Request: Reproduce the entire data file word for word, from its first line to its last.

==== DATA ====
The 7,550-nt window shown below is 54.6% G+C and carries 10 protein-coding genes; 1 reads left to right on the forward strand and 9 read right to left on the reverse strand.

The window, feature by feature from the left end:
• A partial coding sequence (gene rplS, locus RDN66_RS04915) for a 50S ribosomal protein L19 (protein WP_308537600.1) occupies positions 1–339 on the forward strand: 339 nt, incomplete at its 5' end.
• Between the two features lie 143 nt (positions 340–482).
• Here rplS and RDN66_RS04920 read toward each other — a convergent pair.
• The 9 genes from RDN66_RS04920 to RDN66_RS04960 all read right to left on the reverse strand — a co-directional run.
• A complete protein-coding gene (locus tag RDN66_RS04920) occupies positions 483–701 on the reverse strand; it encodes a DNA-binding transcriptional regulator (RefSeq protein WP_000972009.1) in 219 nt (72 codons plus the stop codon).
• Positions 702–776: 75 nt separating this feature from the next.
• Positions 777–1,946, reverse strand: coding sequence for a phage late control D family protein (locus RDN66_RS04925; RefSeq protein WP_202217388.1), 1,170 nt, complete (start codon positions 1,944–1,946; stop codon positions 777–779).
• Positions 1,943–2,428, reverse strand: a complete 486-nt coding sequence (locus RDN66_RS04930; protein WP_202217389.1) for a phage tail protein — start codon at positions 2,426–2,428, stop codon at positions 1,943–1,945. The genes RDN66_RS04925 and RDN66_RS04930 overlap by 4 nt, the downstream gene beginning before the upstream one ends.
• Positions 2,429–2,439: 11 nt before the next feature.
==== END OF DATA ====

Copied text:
The 7,550-nt window shown below is 54.6% G+C and carries 10 protein-coding genes; 1 reads left to right on the forward strand and 9 read right to left on the reverse strand.

The window, feature by feature from the left end:
• A partial coding sequence (gene rplS, locus RDN66_RS04915) for a 50S ribosomal protein L19 (protein WP_308537600.1) occupies positions 1–339 on the forward strand: 339 nt, incomplete at its 5' end.
• Between the two features lie 143 nt (positions 340–482).
• Here rplS and RDN66_RS04920 read toward each other — a convergent pair.
• The 9 genes from RDN66_RS04920 to RDN66_RS04960 all read right to left on the reverse strand — a co-directional run.
• A complete protein-coding gene (locus tag RDN66_RS04920) occupies positions 483–701 on the reverse strand; it encodes a DNA-binding transcriptional regulator (RefSeq protein WP_000972009.1) in 219 nt (72 codons plus the stop codon).
• Positions 702–776: 75 nt separating this feature from the next.
• Positions 777–1,946, reverse strand: coding sequence for a phage late control D family protein (locus RDN66_RS04925; RefSeq protein WP_202217388.1), 1,170 nt, complete (start codon positions 1,944–1,946; stop codon positions 777–779).
• Positions 1,943–2,428, reverse strand: a complete 486-nt coding sequence (locus RDN66_RS04930; protein WP_202217389.1) for a phage tail protein — start codon at positions 2,426–2,428, stop codon at positions 1,943–1,945. The genes RDN66_RS04925 and RDN66_RS04930 overlap by 4 nt, the downstream gene beginning before the upstream one ends.
• Positions 2,429–2,439: 11 nt before the next feature.